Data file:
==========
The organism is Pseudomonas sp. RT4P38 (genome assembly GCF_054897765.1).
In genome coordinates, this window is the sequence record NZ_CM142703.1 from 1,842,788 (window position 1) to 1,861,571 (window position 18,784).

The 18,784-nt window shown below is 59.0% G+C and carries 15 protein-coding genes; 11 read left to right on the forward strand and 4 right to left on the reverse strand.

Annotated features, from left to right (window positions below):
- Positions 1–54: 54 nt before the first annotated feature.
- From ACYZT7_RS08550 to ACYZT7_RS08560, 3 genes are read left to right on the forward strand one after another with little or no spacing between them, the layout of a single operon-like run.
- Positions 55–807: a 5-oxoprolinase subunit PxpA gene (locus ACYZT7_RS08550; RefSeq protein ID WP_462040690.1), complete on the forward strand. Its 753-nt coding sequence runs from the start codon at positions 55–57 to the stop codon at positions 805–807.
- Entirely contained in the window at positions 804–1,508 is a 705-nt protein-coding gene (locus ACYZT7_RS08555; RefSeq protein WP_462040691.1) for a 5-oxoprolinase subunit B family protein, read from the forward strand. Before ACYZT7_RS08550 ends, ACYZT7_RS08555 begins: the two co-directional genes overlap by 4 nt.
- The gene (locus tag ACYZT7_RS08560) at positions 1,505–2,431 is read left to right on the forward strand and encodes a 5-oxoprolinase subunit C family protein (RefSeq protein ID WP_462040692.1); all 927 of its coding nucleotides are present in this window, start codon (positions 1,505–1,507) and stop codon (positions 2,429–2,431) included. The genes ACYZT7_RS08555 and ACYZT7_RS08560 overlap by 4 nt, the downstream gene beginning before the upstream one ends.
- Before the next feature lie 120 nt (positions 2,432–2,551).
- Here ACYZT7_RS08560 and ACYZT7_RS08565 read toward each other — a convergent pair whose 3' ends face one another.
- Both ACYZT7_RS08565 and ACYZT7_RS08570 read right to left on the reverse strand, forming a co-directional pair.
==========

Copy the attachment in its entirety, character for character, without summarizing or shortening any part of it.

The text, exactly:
The organism is Pseudomonas sp. RT4P38 (genome assembly GCF_054897765.1).
In genome coordinates, this window is the sequence record NZ_CM142703.1 from 1,842,788 (window position 1) to 1,861,571 (window position 18,784).

The 18,784-nt window shown below is 59.0% G+C and carries 15 protein-coding genes; 11 read left to right on the forward strand and 4 right to left on the reverse strand.

Annotated features, from left to right (window positions below):
- Positions 1–54: 54 nt before the first annotated feature.
- From ACYZT7_RS08550 to ACYZT7_RS08560, 3 genes are read left to right on the forward strand one after another with little or no spacing between them, the layout of a single operon-like run.
- Positions 55–807: a 5-oxoprolinase subunit PxpA gene (locus ACYZT7_RS08550; RefSeq protein ID WP_462040690.1), complete on the forward strand. Its 753-nt coding sequence runs from the start codon at positions 55–57 to the stop codon at positions 805–807.
- Entirely contained in the window at positions 804–1,508 is a 705-nt protein-coding gene (locus ACYZT7_RS08555; RefSeq protein WP_462040691.1) for a 5-oxoprolinase subunit B family protein, read from the forward strand. Before ACYZT7_RS08550 ends, ACYZT7_RS08555 begins: the two co-directional genes overlap by 4 nt.
- The gene (locus tag ACYZT7_RS08560) at positions 1,505–2,431 is read left to right on the forward strand and encodes a 5-oxoprolinase subunit C family protein (RefSeq protein ID WP_462040692.1); all 927 of its coding nucleotides are present in this window, start codon (positions 1,505–1,507) and stop codon (positions 2,429–2,431) included. The genes ACYZT7_RS08555 and ACYZT7_RS08560 overlap by 4 nt, the downstream gene beginning before the upstream one ends.
- Before the next feature lie 120 nt (positions 2,432–2,551).
- Here ACYZT7_RS08560 and ACYZT7_RS08565 read toward each other — a convergent pair whose 3' ends face one another.
- Both ACYZT7_RS08565 and ACYZT7_RS08570 read right to left on the reverse strand, forming a co-directional pair.